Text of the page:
May 20, 2019
The Dark Side of Entrepreneurship
I’m not into conspiracies or wear tin foil hats but there has definitely been a significant rise in high profile suicides of C-Level employees and founders over the past few years. People must marvel at the idea that someone so successful, so admired, and so well known would commit suicide.
No human on this planet has never endured a bad day. Bad days can make you depressed but that type of thing is fleeting and not a chronic mental illness. The attributes of great entrepreneurs and senior executives can be the exact definition of certain types of mental illness, from psychopaths, sociopaths, bipolar disorder, as well as people on the autism spectrum such as Asperger’s Syndrome. It is well known in the community who some of these people are, and having a background in therapeutic psychology methodologies such as cognitive behavior analysis can help you work positively with these folks. It can also be drastically demoralizing and emotionally abusive for you as well. You may need to part ways if you are working in that type of work environment for your own mental health.
Being an entrepreneur means never showing that you’re having a bad day or else you risk encouraging rumors that there are problems within the company, such as cash flow issues, product launch delays, market changes, new tech disruption making your product obsolete… If you share your own fears, they can balloon into very nasty and usually completely incorrect gossip, which can have a follow on effect where you start losing your best team members, or investment money starts to dry up. This only exacerbates the problem for the entrepreneur who typically feels that he/she can’t express their fears or mourn the loss of a big opportunity without losing the faith and support of their coworkers.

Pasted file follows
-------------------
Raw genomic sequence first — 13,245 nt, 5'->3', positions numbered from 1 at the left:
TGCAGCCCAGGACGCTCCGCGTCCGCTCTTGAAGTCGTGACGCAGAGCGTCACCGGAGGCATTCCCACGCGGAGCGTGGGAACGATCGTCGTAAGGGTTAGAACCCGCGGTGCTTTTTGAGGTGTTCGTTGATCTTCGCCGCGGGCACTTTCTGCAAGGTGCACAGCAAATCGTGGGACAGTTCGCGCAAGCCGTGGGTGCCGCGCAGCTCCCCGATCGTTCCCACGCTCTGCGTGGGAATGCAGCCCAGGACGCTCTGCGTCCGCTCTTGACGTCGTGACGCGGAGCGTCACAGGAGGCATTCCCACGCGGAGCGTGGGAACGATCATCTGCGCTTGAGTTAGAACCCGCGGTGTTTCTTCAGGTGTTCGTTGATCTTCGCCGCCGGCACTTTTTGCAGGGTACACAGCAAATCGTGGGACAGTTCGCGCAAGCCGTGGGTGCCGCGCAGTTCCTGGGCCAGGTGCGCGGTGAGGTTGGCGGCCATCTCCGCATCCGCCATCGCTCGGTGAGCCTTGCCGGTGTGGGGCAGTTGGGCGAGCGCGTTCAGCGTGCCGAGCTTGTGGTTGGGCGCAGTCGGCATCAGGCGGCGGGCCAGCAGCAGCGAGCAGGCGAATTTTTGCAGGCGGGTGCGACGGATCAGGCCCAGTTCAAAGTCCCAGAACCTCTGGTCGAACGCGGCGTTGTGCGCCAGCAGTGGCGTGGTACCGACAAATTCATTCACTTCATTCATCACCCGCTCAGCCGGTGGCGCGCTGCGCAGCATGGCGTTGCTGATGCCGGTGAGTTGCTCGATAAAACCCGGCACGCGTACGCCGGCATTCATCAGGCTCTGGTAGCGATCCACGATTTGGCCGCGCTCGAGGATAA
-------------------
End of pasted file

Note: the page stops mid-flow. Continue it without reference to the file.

For some founders, this effect is palpable. I know personally what losing sleep wondering how I was going to make payroll next month feels like. These people are counting on you to do what you do in order them to feed their families and keep a roof over their heads. They took the job believing in you and your mission. For some entrepreneurs, this burden becomes all consuming and can lead to depression and ultimately suicide. Their feeling of betraying the people who trusted them is just too much to bear.
For founders who are feeling in any way like this, you are not alone. You need to seek help. Help can come from many areas. It may be family, a trusted friend or mentor, a confidential community of founders, or a professional. It may even be a combination of two or three of these, but you need to seek help.
No company is worth your life.
Failure is part of life. Learn from it and move on. It teaches you how to do it differently the next time. You may even bring many of the same people with you and you’ll wonder at just how close you came to never being the person you were really meant to be.
If you have a challenge and need help, reach out – even to me. Mental illness is nothing to be ashamed about. Would you deny yourself the medication you need for diabetes or a heart condition? The brain is an organ, too. A very complex one, so there’s no blame to be made, shame to be felt. Just get the help you need. There is light at the end of the tunnel, even if it’s just New Jersey. 🙂